A powerful combination of technology innovation and sustainability is demonstrated by
RFID (Radio-Frequency Identification) inlays, the key evolution in the digitization of
packaging. This RFID trend also emerged at the recent Paris Packaging Week, one of the
world's leading luxury packaging fairs, held in Paris on June 29 and 30, 2022.
Industry analysts foresee a booming RFID market in the coming years, growing to $22.2
billion US dollars by 2032 (IDTechEx). More is being – and will be – invested in this
digitization technology because of the many benefits it brings for inventory accuracy,
supply chain efficiencies and logistics management, brand protection, new opportunities
for enhanced customer experiences, just to name a few.
Through RFID technology, it is indeed possible to uniquely identify a product and its
packaging, progressively collecting key data along the supply chain and enabling full
visibility and monitoring of essential parameters, such as temperature in the case of
perishable products. The benefits do not stop at the point of sale but potentially extend
beyond, where RFID technology enables consumer engagement with personlized content,
all the way to effective and efficient “end-of-life” product management. Thus, a ‘digital
product passport’ can become reality at large scale: the automated and digitized product
data capture each step of the product lifetime cycle, from production to distribution, from
retail stores to consumers, and from circular use to recycling.
How does RFID technology work?
At the heart of technology are RFID inlays, small and battery less radio signal
transponders, that can return a unique digital identity and other data to dedicated readers
(in business applications) or common smartphones (in consumer applications). An RFID
inlay consists of a tiny silicon chip attached to a conductive antenna foil on a paper or PET
substrate, flat and mostly entirely invisibly embedded into a label or a product. Once
connected to a product, the RFID inlay identifies the product itself, realizing the potential of
the Internet of Things.
RFID: more sustainable supply chain and consumption management
Traceability plays a key role in improving the sustainability of supply chains: ensuring the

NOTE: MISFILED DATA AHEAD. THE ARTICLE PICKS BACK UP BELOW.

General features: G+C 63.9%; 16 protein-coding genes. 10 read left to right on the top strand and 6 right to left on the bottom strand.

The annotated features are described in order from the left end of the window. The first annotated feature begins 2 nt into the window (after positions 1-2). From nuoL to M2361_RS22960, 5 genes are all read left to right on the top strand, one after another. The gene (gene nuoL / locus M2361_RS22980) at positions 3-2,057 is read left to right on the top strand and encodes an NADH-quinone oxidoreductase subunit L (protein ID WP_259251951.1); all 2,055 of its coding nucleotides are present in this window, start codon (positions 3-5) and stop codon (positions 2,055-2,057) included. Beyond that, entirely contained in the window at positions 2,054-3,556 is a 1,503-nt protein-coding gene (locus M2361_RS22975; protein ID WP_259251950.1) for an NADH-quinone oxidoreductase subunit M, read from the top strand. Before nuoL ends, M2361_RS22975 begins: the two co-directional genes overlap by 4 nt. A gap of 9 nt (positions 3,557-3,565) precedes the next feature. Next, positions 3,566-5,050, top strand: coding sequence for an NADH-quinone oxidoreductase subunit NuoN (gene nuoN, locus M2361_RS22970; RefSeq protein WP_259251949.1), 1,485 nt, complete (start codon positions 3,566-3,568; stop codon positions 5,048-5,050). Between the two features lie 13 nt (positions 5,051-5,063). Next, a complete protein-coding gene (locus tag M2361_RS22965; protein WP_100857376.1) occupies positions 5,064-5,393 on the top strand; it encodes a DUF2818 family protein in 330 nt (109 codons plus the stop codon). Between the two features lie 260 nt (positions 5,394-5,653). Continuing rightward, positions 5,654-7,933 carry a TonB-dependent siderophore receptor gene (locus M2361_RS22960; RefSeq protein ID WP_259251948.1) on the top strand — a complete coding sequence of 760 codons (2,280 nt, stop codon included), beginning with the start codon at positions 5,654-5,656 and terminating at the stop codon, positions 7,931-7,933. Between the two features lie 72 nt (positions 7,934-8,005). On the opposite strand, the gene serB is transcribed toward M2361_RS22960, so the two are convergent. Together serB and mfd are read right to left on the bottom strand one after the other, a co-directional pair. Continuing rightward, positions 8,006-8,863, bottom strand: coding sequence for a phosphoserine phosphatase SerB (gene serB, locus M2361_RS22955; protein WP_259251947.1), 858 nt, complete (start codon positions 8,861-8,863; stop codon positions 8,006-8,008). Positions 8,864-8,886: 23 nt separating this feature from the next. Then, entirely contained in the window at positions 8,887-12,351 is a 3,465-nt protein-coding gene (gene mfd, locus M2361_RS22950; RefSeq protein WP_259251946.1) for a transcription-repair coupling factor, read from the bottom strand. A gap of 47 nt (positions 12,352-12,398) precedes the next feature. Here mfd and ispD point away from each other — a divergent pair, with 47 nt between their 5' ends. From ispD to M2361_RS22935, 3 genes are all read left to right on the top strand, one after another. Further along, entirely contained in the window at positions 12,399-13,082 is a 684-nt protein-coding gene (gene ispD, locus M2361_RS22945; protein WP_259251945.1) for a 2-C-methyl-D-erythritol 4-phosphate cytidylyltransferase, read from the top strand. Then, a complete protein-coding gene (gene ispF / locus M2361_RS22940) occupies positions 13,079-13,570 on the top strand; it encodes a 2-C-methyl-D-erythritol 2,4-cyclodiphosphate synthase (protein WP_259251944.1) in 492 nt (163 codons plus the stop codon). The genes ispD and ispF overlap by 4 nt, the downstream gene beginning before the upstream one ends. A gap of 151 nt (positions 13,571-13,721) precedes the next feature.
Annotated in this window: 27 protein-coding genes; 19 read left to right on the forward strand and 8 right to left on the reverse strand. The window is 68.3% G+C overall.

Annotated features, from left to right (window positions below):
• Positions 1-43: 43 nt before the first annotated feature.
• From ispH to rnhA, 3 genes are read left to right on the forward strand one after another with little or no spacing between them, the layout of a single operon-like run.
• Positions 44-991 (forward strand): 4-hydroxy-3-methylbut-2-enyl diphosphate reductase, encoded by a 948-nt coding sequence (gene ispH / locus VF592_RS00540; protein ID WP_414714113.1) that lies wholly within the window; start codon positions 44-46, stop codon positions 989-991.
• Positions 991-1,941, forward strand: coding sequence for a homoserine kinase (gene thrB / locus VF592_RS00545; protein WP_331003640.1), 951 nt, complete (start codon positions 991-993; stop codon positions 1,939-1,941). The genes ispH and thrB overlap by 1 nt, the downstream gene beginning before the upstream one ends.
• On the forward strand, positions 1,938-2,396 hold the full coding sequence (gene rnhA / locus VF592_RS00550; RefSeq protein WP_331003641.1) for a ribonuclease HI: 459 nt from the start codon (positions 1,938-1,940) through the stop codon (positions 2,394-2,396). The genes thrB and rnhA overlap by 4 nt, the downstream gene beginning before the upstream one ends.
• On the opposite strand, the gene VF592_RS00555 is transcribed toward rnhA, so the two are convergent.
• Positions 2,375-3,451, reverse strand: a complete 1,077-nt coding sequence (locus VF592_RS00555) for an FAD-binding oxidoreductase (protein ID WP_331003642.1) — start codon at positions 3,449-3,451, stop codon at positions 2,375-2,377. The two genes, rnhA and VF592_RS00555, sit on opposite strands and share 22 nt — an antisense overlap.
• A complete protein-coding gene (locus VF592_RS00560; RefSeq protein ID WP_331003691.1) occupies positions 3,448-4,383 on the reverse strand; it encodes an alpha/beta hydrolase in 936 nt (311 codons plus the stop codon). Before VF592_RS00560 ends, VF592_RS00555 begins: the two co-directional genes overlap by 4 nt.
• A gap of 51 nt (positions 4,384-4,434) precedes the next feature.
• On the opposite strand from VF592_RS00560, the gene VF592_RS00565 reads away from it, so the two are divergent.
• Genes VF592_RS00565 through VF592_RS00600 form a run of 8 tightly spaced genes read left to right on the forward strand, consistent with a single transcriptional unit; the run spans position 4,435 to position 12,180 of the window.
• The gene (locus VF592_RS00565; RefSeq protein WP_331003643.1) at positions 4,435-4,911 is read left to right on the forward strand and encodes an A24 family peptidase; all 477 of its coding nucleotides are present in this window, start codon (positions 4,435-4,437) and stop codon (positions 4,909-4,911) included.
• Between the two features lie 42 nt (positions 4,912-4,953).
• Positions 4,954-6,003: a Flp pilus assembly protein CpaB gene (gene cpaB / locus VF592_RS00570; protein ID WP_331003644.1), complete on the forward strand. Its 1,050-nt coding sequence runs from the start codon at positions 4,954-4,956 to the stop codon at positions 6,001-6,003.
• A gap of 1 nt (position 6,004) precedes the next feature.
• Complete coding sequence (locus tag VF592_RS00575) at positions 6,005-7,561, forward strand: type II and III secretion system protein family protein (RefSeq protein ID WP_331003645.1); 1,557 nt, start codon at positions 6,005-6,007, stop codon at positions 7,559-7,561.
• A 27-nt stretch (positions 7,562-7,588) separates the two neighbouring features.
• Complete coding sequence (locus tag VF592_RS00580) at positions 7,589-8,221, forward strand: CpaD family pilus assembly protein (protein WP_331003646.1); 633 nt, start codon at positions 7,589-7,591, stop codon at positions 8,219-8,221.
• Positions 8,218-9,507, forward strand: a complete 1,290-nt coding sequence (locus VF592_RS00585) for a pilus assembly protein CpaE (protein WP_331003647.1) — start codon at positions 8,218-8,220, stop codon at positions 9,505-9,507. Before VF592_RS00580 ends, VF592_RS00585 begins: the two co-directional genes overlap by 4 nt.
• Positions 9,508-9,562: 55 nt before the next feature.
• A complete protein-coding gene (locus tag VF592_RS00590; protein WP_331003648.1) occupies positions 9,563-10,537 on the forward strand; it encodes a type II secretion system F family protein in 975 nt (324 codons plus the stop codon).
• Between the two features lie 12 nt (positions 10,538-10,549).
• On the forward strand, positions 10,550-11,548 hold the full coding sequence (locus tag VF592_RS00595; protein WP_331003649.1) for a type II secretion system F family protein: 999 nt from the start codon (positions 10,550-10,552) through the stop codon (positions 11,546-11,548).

delivery of the right amount of products at the right time and in the right place helps to
reduce waste of natural resources and minimize the environmental impact of each activity.
Specifically, RFID technology can help to optimize inventory levels, to minimize the level of
waste in the case of perishable items, and to optimize logistics by reducing related CO2
emissions. Finally, RFID technology can provide precise and timely information on product
and packaging recyclability, as well as support greater effectiveness in automated waste
management, e.g. automated sorting.
In summary, RFID technology offers a great opportunity to reduce waste and increase
recycling, incentivizing businesses and consumers alike. (envirotechmagazine.com).
RFID technology is evolving rapidly. Fedrigoni Group entered this world with the
acquisition of the majority share in Tageos and its expertise in the design, development
and production of RFID inlays and tags. By adding Tageos’ technology to our group’s
portfolio – both, a compelling range of innovations in "smart packaging" (in the Paper
division) and "smart labels" (in the Self-Adhesives division), can now be offered to
Fedrigoni’s customers and beyond. By combining our own distinctive know-how on paper-
based applications with Tageos’ RFID expertise, we can bring innovative, customized,
certified (by the Auburn University RFID Lab) and sustainable solutions to existing and